Diabetic autonomic neuropathy does not hinder improvement in hypoglycemia awareness: HypoCOMPaSS Trial Sub-Study

Written By :  Medha Baranwal
Medically Reviewed By :  Dr. Kamal Kant Kohli
Published On 2024-06-13 04:30 GMT   |   Update On 2024-06-13 05:01 GMT

UK: A groundbreaking sub-study from the HypoCOMPaSS trial has unveiled encouraging results regarding the management of hypoglycemia awareness in adults with diabetic autonomic neuropathy (DAN). Contrary to previous assumptions, the study reveals that DAN does not impede the effectiveness of interventions aimed at improving hypoglycemia awareness in individuals with diabetes.

The study found that impaired awareness of hypoglycemia (IAH) can be improved in patients with type 1 diabetes mellitus (T1DM) and a long disease duration, with and without cardiac autonomic dysfunction.


These findings, published in Diabetic Medicine, suggest cardiac autonomic neuropathy (CAN) is not a prime driver for modulating IAH reversibility.

Hypoglycemia, characterized by dangerously low blood sugar levels, poses a significant challenge for individuals living with diabetes, often leading to debilitating symptoms and, in severe cases, loss of consciousness or death. Impaired hypoglycemia awareness, a common complication in diabetes, further complicates management efforts by blunting the body's ability to perceive and respond to low blood sugar levels, increasing the risk of adverse outcomes.


IAH increases severe hypoglycemia risk in patients with T1DM. IAH can be reversed through meticulous avoidance of hypoglycemia. Diabetic autonomic neuropathy (DAN) has been proposed as an underlying mechanism contributing to IAH; however, data has been consistent. Ahmed Iqbal, University of Sheffield, Sheffield, UK, and colleagues aimed to examine the effects of CAN on IAH reversibility in T1DM.

The study included participants with type 1 diabetes and IAH (Gold score ≥4) recruited to the HypoCOMPaSS (24-week 2 × 2 factorial randomized controlled) trial. All underwent screening for cardiac autonomic function testing at baseline and received comparable support and education for improving hypoglycemia awareness and avoiding hypoglycemia.

Definite CAN was defined as the presence of ≥2 abnormal cardiac reflex tests. Participants were divided according to their CAN status, and Gold score changes were compared.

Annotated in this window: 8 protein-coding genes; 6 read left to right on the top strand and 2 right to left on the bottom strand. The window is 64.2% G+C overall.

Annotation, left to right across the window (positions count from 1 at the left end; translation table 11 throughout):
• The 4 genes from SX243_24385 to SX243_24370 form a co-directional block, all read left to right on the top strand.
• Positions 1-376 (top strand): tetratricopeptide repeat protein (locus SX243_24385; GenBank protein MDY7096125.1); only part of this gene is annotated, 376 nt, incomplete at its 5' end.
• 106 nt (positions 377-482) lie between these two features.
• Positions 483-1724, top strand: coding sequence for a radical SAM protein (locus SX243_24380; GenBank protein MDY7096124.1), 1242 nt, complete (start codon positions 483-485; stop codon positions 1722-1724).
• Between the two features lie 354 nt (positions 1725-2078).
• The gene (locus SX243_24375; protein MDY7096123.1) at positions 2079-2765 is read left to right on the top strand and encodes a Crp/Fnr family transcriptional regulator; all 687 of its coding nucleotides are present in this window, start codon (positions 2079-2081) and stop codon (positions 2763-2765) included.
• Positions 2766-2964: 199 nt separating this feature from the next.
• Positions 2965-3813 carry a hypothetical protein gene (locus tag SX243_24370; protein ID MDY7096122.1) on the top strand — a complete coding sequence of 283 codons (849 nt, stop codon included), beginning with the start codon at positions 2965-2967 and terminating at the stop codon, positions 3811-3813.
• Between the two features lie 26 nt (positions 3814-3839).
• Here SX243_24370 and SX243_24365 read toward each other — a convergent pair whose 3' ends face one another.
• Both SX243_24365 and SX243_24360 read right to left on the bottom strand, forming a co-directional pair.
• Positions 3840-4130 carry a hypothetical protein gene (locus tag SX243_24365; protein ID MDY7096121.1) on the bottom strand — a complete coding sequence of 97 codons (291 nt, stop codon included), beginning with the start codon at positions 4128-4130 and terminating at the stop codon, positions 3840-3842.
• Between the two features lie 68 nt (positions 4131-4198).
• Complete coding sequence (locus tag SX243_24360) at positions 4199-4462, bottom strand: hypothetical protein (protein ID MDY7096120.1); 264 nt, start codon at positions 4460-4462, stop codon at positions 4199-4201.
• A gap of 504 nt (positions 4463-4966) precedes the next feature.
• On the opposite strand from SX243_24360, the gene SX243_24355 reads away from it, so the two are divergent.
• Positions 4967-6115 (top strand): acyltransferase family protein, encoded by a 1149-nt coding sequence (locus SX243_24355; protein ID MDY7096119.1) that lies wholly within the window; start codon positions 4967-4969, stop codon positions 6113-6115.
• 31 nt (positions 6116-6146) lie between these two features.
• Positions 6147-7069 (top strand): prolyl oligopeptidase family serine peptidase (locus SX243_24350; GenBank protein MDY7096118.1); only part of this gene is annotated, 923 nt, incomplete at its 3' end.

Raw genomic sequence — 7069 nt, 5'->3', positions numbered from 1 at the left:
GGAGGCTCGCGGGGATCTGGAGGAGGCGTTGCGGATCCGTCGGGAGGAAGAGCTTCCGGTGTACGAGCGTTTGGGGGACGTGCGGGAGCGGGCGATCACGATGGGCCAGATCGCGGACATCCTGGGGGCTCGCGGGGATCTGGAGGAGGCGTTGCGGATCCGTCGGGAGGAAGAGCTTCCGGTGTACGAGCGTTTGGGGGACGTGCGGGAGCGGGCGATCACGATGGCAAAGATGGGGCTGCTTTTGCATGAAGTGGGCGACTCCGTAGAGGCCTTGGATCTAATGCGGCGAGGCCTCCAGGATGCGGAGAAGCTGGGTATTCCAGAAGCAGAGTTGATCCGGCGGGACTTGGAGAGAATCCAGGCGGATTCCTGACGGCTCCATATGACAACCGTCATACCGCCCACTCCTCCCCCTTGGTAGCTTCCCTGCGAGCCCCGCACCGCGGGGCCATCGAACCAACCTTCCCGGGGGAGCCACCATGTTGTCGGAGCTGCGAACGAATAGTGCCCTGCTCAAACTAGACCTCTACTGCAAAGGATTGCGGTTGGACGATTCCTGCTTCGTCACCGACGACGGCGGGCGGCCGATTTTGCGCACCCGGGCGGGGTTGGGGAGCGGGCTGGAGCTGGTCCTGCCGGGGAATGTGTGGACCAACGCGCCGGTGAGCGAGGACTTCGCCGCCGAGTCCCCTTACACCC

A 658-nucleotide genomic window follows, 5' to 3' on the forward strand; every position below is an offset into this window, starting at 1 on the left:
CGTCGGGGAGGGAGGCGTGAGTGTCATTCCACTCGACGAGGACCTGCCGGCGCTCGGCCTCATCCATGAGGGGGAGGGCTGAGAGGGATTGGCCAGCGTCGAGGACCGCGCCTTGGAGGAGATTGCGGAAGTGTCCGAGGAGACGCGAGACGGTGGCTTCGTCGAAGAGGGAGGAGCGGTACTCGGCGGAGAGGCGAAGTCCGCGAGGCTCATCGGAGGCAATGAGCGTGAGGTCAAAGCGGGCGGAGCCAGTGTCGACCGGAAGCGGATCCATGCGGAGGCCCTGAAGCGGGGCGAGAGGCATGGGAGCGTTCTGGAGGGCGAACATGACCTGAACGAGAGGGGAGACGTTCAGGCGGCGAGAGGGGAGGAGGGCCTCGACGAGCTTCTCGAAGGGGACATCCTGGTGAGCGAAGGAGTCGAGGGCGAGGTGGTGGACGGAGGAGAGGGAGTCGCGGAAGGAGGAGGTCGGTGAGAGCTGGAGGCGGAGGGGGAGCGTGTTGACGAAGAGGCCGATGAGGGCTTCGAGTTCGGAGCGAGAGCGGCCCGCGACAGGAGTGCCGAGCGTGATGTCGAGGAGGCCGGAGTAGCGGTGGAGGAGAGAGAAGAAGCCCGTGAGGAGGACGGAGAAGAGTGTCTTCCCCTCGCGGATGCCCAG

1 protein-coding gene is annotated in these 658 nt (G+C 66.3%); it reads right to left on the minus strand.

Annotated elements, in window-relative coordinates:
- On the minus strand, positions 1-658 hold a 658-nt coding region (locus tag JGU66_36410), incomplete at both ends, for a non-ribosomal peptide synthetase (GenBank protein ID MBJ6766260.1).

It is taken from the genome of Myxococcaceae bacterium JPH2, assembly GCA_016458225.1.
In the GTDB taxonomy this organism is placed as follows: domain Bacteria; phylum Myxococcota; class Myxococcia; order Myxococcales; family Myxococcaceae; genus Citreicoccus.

The study included eighty-three participants (62.7% women) with a mean age of 48 years and a mean HbA1c of 66 mmol/mol. The mean duration of T1DM was 29 years.

The study led to the following findings:

  • The prevalence of CAN was low, with 6% of participants having definite autonomic neuropathy and 13% classified with possible/early neuropathy.
  • Regardless of their autonomic function status, all participants showed a mean improvement in Gold score of ≥1 (mean improvement −1.2).

The study revealed that the prevalence of cardiac autonomic neuropathy was low overall. CAN presence did not impede hypoglycemia awareness improvement as participants with or without CAN improved their hypoglycemia awareness.

"There is a need for more research with larger numbers to elucidate pathophysiological defects culminating in IAH by addressing the challenge of clinical heterogeneity," the researchers wrote.


Arshad, M. F., Walkinshaw, E., Solomon, A. L., Bernjak, A., Rombach, I., Little, S. A., M. Shaw, J. A., Heller, S. R., & Iqbal, A. Diabetic autonomic neuropathy does not impede improvement in hypoglycaemia awareness in adults: Sub-study results from the HypoCOMPaSS trial. Diabetic Medicine, e15340. https://doi.org/10.1111/dme.15340

Article Source : Diabetic Medicine

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